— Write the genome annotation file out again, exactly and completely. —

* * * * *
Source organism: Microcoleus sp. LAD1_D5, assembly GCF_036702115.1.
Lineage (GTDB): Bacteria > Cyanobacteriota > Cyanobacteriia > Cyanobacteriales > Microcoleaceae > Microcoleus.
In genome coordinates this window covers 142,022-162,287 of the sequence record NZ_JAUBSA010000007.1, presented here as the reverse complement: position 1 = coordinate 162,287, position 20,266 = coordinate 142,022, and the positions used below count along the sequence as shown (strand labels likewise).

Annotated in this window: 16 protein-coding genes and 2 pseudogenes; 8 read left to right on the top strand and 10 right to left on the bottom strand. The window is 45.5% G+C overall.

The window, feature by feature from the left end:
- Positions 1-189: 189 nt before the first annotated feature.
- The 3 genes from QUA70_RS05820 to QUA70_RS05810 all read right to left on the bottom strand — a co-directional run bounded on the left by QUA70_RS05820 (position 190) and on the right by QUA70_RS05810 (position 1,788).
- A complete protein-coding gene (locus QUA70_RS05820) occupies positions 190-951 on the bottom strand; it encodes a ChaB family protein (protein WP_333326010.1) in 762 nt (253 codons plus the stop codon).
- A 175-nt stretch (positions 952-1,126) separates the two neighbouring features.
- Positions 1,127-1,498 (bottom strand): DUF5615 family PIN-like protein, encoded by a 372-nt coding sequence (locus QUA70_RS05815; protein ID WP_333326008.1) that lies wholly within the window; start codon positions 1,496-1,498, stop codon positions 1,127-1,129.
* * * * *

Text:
Source organism: Microcoleus sp. LAD1_D5, assembly GCF_036702115.1.
Lineage (GTDB): Bacteria > Cyanobacteriota > Cyanobacteriia > Cyanobacteriales > Microcoleaceae > Microcoleus.
In genome coordinates this window covers 142,022-162,287 of the sequence record NZ_JAUBSA010000007.1, presented here as the reverse complement: position 1 = coordinate 162,287, position 20,266 = coordinate 142,022, and the positions used below count along the sequence as shown (strand labels likewise).

Annotated in this window: 16 protein-coding genes and 2 pseudogenes; 8 read left to right on the top strand and 10 right to left on the bottom strand. The window is 45.5% G+C overall.

The window, feature by feature from the left end:
- Positions 1-189: 189 nt before the first annotated feature.
- The 3 genes from QUA70_RS05820 to QUA70_RS05810 all read right to left on the bottom strand — a co-directional run bounded on the left by QUA70_RS05820 (position 190) and on the right by QUA70_RS05810 (position 1,788).
- A complete protein-coding gene (locus QUA70_RS05820) occupies positions 190-951 on the bottom strand; it encodes a ChaB family protein (protein WP_333326010.1) in 762 nt (253 codons plus the stop codon).
- A 175-nt stretch (positions 952-1,126) separates the two neighbouring features.
- Positions 1,127-1,498 (bottom strand): DUF5615 family PIN-like protein, encoded by a 372-nt coding sequence (locus QUA70_RS05815; protein ID WP_333326008.1) that lies wholly within the window; start codon positions 1,496-1,498, stop codon positions 1,127-1,129.